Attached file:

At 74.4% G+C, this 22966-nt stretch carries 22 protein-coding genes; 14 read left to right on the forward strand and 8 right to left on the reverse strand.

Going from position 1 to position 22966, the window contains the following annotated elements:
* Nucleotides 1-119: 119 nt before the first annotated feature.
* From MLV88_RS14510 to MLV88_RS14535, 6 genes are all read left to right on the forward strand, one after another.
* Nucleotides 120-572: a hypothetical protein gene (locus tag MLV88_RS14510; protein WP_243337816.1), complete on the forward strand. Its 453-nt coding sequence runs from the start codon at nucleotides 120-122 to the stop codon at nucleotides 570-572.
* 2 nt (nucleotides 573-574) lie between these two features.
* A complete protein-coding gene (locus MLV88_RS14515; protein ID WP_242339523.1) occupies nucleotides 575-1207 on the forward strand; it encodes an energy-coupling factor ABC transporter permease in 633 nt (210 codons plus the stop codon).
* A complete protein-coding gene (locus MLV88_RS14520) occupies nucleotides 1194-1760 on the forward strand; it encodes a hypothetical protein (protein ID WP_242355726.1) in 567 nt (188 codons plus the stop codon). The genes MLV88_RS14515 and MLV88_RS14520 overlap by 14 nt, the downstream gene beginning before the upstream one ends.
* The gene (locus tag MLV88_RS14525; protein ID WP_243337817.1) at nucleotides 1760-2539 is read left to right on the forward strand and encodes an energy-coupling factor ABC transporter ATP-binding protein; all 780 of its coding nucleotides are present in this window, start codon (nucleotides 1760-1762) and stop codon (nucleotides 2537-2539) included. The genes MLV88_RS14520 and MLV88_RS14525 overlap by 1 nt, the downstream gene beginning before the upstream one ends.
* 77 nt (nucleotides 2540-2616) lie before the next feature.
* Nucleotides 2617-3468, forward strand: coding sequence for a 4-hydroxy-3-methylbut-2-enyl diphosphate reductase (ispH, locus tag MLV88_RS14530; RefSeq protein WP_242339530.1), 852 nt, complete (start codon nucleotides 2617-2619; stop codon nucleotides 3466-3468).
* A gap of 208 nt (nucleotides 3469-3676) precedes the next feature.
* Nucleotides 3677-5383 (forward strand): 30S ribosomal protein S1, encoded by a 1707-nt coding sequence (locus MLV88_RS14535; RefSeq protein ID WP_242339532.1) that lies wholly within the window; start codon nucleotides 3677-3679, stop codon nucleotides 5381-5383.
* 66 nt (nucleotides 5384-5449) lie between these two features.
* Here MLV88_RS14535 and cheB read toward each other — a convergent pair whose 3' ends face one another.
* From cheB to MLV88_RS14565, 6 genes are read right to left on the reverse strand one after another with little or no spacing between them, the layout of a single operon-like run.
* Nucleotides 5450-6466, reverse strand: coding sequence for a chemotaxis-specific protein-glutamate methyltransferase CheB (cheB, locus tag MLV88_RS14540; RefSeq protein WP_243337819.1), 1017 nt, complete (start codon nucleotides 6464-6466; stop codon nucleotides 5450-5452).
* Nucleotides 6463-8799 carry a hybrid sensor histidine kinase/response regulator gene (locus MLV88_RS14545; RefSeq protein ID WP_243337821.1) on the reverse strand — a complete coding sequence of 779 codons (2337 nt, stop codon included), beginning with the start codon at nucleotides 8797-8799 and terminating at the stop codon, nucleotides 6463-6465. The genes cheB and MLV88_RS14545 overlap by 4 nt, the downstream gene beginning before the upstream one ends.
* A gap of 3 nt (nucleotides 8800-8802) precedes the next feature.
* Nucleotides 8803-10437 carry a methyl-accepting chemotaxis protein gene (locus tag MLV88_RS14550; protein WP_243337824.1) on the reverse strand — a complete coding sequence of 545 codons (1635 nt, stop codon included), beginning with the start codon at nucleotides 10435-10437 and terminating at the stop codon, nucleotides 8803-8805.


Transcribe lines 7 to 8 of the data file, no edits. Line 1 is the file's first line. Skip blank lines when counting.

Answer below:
* A complete protein-coding gene (locus MLV88_RS14515; protein ID WP_242339523.1) occupies nucleotides 575-1207 on the forward strand; it encodes an energy-coupling factor ABC transporter permease in 633 nt (210 codons plus the stop codon).
* A complete protein-coding gene (locus MLV88_RS14520) occupies nucleotides 1194-1760 on the forward strand; it encodes a hypothetical protein (protein ID WP_242355726.1) in 567 nt (188 codons plus the stop codon). The genes MLV88_RS14515 and MLV88_RS14520 overlap by 14 nt, the downstream gene beginning before the upstream one ends.